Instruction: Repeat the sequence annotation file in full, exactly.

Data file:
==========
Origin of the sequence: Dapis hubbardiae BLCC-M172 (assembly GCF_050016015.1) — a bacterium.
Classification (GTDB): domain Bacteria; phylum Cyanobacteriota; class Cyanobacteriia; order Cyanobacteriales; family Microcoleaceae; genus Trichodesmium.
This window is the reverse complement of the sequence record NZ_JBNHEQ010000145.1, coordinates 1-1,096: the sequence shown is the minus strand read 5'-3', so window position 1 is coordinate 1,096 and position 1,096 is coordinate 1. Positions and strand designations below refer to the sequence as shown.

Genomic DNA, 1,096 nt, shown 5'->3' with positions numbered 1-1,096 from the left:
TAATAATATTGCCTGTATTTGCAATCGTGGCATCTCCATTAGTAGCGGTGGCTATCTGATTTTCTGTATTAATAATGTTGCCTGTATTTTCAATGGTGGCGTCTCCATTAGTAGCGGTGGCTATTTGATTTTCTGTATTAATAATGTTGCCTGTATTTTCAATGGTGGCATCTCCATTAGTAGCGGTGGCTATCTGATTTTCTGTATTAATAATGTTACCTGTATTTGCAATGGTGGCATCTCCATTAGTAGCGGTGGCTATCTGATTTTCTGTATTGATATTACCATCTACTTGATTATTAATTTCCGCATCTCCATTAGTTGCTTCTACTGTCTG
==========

Origin of the sequence: Dapis hubbardiae BLCC-M172 (assembly GCF_050016015.1) — a bacterium.
Classification (GTDB): domain Bacteria; phylum Cyanobacteriota; class Cyanobacteriia; order Cyanobacteriales; family Microcoleaceae; genus Trichodesmium.
This window is the reverse complement of the sequence record NZ_JBNHEQ010000145.1, coordinates 1-1,096: the sequence shown is the minus strand read 5'-3', so window position 1 is coordinate 1,096 and position 1,096 is coordinate 1. Positions and strand designations below refer to the sequence as shown.

Genomic DNA, 1,096 nt, shown 5'->3' with positions numbered 1-1,096 from the left:
TAATAATATTGCCTGTATTTGCAATCGTGGCATCTCCATTAGTAGCGGTGGCTATCTGATTTTCTGTATTAATAATGTTGCCTGTATTTTCAATGGTGGCGTCTCCATTAGTAGCGGTGGCTATTTGATTTTCTGTATTAATAATGTTGCCTGTATTTTCAATGGTGGCATCTCCATTAGTAGCGGTGGCTATCTGATTTTCTGTATTAATAATGTTACCTGTATTTGCAATGGTGGCATCTCCATTAGTAGCGGTGGCTATCTGATTTTCTGTATTGATATTACCATCTACTTGATTATTAATTTCCGCATCTCCATTAGTTGCTTCTACTGTCTG